Dr. James Corasanti (right) along with defense attorney Joel Daniels (left)/ sketch: Ralph Sirianni
Amherst Police Investigator Kevin Murphy
BUFFALO, NY - Prosecutors say Dr. James Corasanti sent or received 81 text messages the day he struck and killed a teen.
Glenn Gould, AT&T Retail Sales Manager at the Walden Galleria, told the court that "It is possible" the doctor at one point may have texted and talked at the same time.
One of the phone numbers that the doctor called once, and also sent or received 15 texts on July 8, 2011, belonged to a woman who worked at the Buffalo Medical Group. Her phone was taken by Amherst Police from her job site on Limestone Drive in Williamsville.
Corasanti also texted another phone number eight times the night of the crash, including two texts two minutes after the crash at 11:23 p.m. That phone belonged to the Buffalo Medical Group, and it was not clear who was in possession of it.
Gould told the court, AT&T does not preserve the content of text messages, and if the text messages were deleted, he does not know how the content can be obtained.
The AT&T records showed Corasanti was texting and/or calling five different people between 10:54 and 11:19 p.m. the night of the crash.
Those texts include one sent to area code 614 near Columbus, Ohio, and one sent to area code 239 near Naples, Florida. Between 11:18 and 11:19 p.m., Corasanti was texting two different people.
The crash happened at 11:21 p.m.
The prosecutor tried to show it was difficult for Corasanti to engage in multiple text conversations. Upon cross-examination, the defense attorney was trying to show texting was relatively easy to do.
During cross-examination, Gould also agreed since the content of the texts was not available, it's not clear if Corasanti was sending very short or even blank texts.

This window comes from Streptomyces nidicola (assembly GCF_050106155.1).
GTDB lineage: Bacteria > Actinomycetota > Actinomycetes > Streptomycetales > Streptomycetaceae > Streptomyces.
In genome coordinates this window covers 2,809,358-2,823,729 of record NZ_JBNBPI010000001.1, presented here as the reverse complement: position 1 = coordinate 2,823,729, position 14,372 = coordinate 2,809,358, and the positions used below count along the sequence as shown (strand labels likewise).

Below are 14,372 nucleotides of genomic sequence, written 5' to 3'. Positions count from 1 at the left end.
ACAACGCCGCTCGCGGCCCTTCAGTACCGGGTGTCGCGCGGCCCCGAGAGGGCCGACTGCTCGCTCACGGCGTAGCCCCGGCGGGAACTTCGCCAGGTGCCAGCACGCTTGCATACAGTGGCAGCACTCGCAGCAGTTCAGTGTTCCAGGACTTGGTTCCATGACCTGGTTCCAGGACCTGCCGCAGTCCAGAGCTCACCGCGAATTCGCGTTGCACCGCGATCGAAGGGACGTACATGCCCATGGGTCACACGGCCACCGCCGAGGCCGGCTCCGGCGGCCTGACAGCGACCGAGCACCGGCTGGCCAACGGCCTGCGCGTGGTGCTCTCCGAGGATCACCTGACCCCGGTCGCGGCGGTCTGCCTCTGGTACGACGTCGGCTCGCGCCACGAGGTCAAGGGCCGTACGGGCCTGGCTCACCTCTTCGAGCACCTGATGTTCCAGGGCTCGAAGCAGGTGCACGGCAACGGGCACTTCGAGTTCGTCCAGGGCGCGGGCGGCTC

The court also heard from Verizon Wireless Custodian of Records Scott Johnson. He verified the Doctor's text records.
Johnson said the texts Corasanti sent to the phone belonging to the Buffalo Medical Group the night of the crash were not actually received until 6:25 a.m. the next day, likely because that phone was turned off.
Johnson says Verizon Wireless only stores the content of texts three to six business days after they are sent. After that, authorities can request they be preserved. It's unclear if police or the District Attorney's office asked for the texts to be preserved in time. Johnson did not read any content of the texts.
Tuesday morning, Amherst Police Investigator Kevin Murphy wrapped up three days of testifying in the trial.
In Tuesday morning's testimony of Murphy, defense attorney Tom Burton tried to point out that Alix Rice was likely texting around the time of the accident while on her longboard.
Corasanti is accused of fatally hitting Alexandria Rice with his car and leaving the scene of the accident.
Burton asks: "You can't exclude the cell phone was in Ms. Rice's hands?"
Murphy testified: "Yes."
Burton: "There was an outbound text from that phone at 11:19 that night?"
The text was from Alix to her father.
Burton also asked more questions about the fluid trail from the broken headlight on the car.
During cross examination, Investigator Murphy said, "It was in the driver's lane." The trail of fluid went from the scene of the accident all the way to Mount Holyoke Court, where the doctor lives.
Investigator Murphy testified about the rag found in the Corasanti's trash.
Still no indication if it was blood on it.
During cross examination, defense attorney Burton showed photos of other debris in the trash including an envelope that had red stains on it.
"There were so many maggots on the rag, they rubbed off on the can." Burton said in court.
While questioning Murphy, Burton said the rag was intermingled with other items and that it "may have included blood from everything, from a porkchop to a hamburger."
During re-direct Prosecutor Bargnesi got Investigator Murphy to admit they were drawn to the rag because of the awful smell.
The trial continues this afternoon with testimony now focusing on phone records.
On Monday morning, defense attorney Joel Daniels made a request in court to dismiss the trial. He cited an article that ran in the Buffalo News over the weekend that quoted Erie County District Attorney Frank Sedita in regards to a recent spate of hit-and-run accidents that involved drunken driving. Judge Sheila DiTullio denied the request.
The trial also lost an alternate juror. Alternate #4 asked to be removed due to an illness in the family. That leaves only two alternates because alternate #1 was placed on the jury last week when Juror #4 was removed.